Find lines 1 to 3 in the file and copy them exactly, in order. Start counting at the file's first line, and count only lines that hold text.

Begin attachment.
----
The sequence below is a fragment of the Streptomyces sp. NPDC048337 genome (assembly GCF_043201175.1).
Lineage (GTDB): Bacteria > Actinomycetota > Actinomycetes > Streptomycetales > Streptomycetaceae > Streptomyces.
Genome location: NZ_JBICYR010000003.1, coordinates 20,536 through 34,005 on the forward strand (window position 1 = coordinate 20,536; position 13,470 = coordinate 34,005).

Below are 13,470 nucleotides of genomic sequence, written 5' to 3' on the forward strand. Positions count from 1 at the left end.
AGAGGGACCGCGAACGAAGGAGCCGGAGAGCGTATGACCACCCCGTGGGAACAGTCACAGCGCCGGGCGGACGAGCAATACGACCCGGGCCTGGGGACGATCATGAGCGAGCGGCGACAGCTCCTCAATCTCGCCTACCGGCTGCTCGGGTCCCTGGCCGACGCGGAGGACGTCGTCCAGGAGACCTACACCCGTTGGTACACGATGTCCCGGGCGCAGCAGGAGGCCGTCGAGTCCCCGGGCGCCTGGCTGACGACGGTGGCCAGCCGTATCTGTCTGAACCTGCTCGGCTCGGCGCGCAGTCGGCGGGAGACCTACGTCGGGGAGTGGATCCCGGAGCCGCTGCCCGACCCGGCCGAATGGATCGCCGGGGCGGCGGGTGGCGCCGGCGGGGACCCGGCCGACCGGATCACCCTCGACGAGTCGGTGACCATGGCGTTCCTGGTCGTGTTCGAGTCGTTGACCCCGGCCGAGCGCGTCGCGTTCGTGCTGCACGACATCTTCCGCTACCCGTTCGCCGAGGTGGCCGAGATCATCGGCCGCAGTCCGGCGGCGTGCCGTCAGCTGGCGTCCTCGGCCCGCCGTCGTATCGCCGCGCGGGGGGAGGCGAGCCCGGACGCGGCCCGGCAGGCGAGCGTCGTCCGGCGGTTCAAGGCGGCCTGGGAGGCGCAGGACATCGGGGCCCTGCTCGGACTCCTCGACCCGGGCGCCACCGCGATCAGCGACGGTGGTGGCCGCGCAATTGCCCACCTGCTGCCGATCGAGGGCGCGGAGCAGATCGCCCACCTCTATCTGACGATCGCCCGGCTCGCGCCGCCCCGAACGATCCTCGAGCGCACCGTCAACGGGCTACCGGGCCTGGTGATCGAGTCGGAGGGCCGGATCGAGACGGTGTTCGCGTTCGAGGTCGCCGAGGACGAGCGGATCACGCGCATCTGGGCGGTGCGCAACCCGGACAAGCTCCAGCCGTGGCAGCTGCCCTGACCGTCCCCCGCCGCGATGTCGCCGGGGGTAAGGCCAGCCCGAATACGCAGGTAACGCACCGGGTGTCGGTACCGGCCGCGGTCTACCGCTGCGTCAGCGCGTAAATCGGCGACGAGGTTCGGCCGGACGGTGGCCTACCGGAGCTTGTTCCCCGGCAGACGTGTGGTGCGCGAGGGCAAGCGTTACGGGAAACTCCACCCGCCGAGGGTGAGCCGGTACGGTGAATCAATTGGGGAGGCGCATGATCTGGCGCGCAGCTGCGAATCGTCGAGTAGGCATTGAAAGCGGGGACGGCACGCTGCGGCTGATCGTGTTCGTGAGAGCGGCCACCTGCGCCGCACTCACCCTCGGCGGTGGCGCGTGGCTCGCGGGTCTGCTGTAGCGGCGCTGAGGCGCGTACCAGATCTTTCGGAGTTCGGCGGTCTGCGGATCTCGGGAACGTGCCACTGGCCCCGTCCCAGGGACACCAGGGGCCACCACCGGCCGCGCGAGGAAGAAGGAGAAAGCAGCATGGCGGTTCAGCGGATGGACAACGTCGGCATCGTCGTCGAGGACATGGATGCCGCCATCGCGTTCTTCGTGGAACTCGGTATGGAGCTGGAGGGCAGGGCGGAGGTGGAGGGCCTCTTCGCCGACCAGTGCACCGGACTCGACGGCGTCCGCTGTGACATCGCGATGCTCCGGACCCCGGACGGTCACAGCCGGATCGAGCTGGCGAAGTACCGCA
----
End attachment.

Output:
The sequence below is a fragment of the Streptomyces sp. NPDC048337 genome (assembly GCF_043201175.1).
Lineage (GTDB): Bacteria > Actinomycetota > Actinomycetes > Streptomycetales > Streptomycetaceae > Streptomyces.
Genome location: NZ_JBICYR010000003.1, coordinates 20,536 through 34,005 on the forward strand (window position 1 = coordinate 20,536; position 13,470 = coordinate 34,005).